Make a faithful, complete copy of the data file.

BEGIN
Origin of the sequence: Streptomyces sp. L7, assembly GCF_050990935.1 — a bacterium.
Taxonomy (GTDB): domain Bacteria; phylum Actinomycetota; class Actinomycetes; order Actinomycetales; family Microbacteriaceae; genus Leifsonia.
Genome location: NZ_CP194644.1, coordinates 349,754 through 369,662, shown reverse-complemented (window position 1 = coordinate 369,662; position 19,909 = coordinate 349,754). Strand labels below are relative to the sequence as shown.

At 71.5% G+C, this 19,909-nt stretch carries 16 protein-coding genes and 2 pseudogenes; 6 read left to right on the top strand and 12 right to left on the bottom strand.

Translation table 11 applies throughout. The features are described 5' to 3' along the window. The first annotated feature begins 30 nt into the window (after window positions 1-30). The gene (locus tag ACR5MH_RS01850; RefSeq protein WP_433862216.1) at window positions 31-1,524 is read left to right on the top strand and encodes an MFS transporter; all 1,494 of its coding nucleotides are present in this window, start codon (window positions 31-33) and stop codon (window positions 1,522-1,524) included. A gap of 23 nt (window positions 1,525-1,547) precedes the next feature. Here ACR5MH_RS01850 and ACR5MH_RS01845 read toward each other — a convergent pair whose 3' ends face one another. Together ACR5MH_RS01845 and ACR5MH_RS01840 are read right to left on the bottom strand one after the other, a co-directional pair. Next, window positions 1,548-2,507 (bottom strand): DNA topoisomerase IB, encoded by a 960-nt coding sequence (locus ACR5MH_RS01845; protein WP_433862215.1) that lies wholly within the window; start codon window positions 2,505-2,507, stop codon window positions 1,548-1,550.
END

Origin of the sequence: Streptomyces sp. L7, assembly GCF_050990935.1 — a bacterium.
Taxonomy (GTDB): domain Bacteria; phylum Actinomycetota; class Actinomycetes; order Actinomycetales; family Microbacteriaceae; genus Leifsonia.
Genome location: NZ_CP194644.1, coordinates 349,754 through 369,662, shown reverse-complemented (window position 1 = coordinate 369,662; position 19,909 = coordinate 349,754). Strand labels below are relative to the sequence as shown.

At 71.5% G+C, this 19,909-nt stretch carries 16 protein-coding genes and 2 pseudogenes; 6 read left to right on the top strand and 12 right to left on the bottom strand.

Translation table 11 applies throughout. The features are described 5' to 3' along the window. The first annotated feature begins 30 nt into the window (after window positions 1-30). The gene (locus tag ACR5MH_RS01850; RefSeq protein WP_433862216.1) at window positions 31-1,524 is read left to right on the top strand and encodes an MFS transporter; all 1,494 of its coding nucleotides are present in this window, start codon (window positions 31-33) and stop codon (window positions 1,522-1,524) included. A gap of 23 nt (window positions 1,525-1,547) precedes the next feature. Here ACR5MH_RS01850 and ACR5MH_RS01845 read toward each other — a convergent pair whose 3' ends face one another. Together ACR5MH_RS01845 and ACR5MH_RS01840 are read right to left on the bottom strand one after the other, a co-directional pair. Next, window positions 1,548-2,507 (bottom strand): DNA topoisomerase IB, encoded by a 960-nt coding sequence (locus ACR5MH_RS01845; protein WP_433862215.1) that lies wholly within the window; start codon window positions 2,505-2,507, stop codon window positions 1,548-1,550.